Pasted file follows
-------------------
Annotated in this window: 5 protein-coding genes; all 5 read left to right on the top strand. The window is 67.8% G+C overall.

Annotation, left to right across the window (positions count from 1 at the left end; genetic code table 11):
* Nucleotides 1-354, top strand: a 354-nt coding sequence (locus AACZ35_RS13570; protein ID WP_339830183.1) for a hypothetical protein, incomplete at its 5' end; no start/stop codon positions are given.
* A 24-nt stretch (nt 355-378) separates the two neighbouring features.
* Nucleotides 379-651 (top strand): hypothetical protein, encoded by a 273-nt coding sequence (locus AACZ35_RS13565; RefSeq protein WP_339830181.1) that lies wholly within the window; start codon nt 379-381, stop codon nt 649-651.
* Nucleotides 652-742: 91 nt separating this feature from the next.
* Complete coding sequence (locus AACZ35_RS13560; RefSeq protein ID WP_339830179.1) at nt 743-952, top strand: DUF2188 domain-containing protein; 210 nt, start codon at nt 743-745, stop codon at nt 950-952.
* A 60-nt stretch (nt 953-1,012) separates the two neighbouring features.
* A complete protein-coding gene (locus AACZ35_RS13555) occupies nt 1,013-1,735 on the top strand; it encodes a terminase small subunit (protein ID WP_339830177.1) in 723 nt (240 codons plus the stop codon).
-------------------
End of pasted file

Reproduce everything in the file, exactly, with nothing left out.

Annotated in this window: 5 protein-coding genes; all 5 read left to right on the top strand. The window is 67.8% G+C overall.

Annotation, left to right across the window (positions count from 1 at the left end; genetic code table 11):
* Nucleotides 1-354, top strand: a 354-nt coding sequence (locus AACZ35_RS13570; protein ID WP_339830183.1) for a hypothetical protein, incomplete at its 5' end; no start/stop codon positions are given.
* A 24-nt stretch (nt 355-378) separates the two neighbouring features.
* Nucleotides 379-651 (top strand): hypothetical protein, encoded by a 273-nt coding sequence (locus AACZ35_RS13565; RefSeq protein WP_339830181.1) that lies wholly within the window; start codon nt 379-381, stop codon nt 649-651.
* Nucleotides 652-742: 91 nt separating this feature from the next.
* Complete coding sequence (locus AACZ35_RS13560; RefSeq protein ID WP_339830179.1) at nt 743-952, top strand: DUF2188 domain-containing protein; 210 nt, start codon at nt 743-745, stop codon at nt 950-952.
* A 60-nt stretch (nt 953-1,012) separates the two neighbouring features.
* A complete protein-coding gene (locus AACZ35_RS13555) occupies nt 1,013-1,735 on the top strand; it encodes a terminase small subunit (protein ID WP_339830177.1) in 723 nt (240 codons plus the stop codon).